Strangely, neither excitement machine, neither expression of defollicular power, was fully revved up. Both, playing on each other much of the game, knocked up their 30 plus possessions, but without much excitement. The Suns brought colour to the G even as the autumn cold descended on this 3.20 pm encounter – the lights came on in the third quarter and it was getting chilly by 5.00, late in the quarter.

Strangely, too, footy now seems to be about recycling. Melbourne’s best included the handball wizard, Daniel Cross from the Bulldogs and Bernie Vince from Adelaide, while Rischitelli has journeyed from the Gabba down to the world of Cavill Avenue and beyond.  Although, the rising Sun, Jaeger O’Meara shone more than the blighted number one pick, Jack Watts. The young fresh cream was also in bright red and gold, including Tom Lynch and first year player, Kade Kolodjashnij.

The Melbourne fans – blaming the umpire for the Gazza free kick in front of goal – remain exciting, and, around the ground I could see neither tweed nor jumbo cords, as preferred by many of the Melbourne establishment.

The game was over when the bald star sang. Whether the free was justified or not, all that practice made perfect, as Gary Ablett calmly slotted the ball from 48 metres. The cream, if not the follicles, had risen to the top.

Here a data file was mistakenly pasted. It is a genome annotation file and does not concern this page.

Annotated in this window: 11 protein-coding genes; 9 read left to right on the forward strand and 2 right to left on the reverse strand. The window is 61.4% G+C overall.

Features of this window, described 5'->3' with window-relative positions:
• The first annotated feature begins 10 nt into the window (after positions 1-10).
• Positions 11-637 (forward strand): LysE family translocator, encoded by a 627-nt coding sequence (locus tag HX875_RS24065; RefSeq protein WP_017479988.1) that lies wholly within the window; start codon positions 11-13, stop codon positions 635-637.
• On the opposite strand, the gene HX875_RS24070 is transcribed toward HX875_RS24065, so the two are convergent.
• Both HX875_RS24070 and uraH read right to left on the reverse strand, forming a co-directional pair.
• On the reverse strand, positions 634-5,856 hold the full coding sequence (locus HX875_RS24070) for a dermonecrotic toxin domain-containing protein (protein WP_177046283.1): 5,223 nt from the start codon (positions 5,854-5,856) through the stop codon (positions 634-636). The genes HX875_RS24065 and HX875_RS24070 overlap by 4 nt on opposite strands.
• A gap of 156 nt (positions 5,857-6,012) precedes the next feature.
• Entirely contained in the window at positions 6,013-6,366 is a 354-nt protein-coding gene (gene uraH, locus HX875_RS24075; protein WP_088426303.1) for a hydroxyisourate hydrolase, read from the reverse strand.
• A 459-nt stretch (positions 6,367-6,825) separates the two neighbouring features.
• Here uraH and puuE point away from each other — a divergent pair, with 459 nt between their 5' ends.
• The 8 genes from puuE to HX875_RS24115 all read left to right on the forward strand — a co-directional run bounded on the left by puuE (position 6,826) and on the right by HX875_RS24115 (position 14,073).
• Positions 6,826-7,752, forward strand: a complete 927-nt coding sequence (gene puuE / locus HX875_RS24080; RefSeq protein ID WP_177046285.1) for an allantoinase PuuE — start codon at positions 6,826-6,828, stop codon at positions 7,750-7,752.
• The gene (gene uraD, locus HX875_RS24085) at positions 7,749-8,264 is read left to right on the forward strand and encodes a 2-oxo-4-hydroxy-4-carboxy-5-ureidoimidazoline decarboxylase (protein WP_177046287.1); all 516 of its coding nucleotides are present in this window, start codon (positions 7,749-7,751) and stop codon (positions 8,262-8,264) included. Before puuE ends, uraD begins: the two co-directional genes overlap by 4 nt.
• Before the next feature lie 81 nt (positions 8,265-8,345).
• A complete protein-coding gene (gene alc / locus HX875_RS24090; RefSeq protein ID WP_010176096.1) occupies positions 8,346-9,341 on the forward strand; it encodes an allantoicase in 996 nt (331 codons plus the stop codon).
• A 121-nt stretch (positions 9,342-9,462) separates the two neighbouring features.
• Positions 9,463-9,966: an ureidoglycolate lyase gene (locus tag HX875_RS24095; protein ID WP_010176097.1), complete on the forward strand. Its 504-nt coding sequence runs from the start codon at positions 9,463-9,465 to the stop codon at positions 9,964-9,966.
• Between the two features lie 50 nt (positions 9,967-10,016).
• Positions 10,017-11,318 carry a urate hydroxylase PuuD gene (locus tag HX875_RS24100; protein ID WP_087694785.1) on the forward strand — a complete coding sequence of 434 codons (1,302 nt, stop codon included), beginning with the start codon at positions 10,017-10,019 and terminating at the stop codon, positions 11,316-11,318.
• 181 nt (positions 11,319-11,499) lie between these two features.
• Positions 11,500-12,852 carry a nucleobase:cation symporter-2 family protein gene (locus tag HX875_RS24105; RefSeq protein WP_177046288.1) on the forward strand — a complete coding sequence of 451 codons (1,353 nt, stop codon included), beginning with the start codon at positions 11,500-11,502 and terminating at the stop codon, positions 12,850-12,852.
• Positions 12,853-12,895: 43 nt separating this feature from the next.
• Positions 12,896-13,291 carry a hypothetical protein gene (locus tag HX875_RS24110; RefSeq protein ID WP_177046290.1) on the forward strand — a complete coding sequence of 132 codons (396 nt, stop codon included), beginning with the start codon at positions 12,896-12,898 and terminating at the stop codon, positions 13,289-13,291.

If you looked at the final scores, you would think it was a close match. The rising God of the Suns won by only 8 points and their lead for much of the day was 20 points or less. Except, like the performances of Gazza and Jonesy the stats looked better than the flying moments. It was, as one radio commentator observed, an ‘undistinguished’ game. The goalkicking was even more undistinguished, with the Suns kicking 11. 20 and the Demons kicking 11.12, and a few other shots which attracted the attention of the boundary umpire or were cleared easily. ‘Cringeworthy skill errors’, in the apt words of another scribe, were the sausages for the day. Or perhaps Melbourne tried, but they were also trying.

In a year of topsy turvey performances for most teams, one week ‘on’ the next week ‘off’, perhaps the bridesmaid in blue and red will take better pics next week, at the ‘G’ rather than in the gardens. And, after winning at the ‘G’, the rising Suns might be on their way.

Q1    Q2       Q3        Q4

GOLD COAST:  2.7    6.12     8.17     11.20 (86)

MELBOURNE:  3.2    4.4      6.10      11.12 (78)


Gold Coast: Matera 2, Swallow 2, Ablett 2, Lynch 2, Hall, Broughton, Day.

Melbourne: Dawes 2, Frawley 2, Pedersen, Terlich, Howe, Kennedy-Harris, Viney, Evans, Jones.

Gold Coast: Ablett, Rischitelli, O’Meara, Kolodjashnij, Swallow

Melbourne: Jones, Viney, Howe, Frawley

Umpires:  Leppard, Wenn, Armstrong

Our Votes: Ablett (GCS) 3, N. Jones (M) 2, Rischitelli (GCS) 1


  1. Steve Baker says

    I’m with you Stephen. I’ll watch two teams I don’t support at the MCG before watching my team at Docklands. The roof stadium has all the charm, warmth and character of an unwashed spitoon.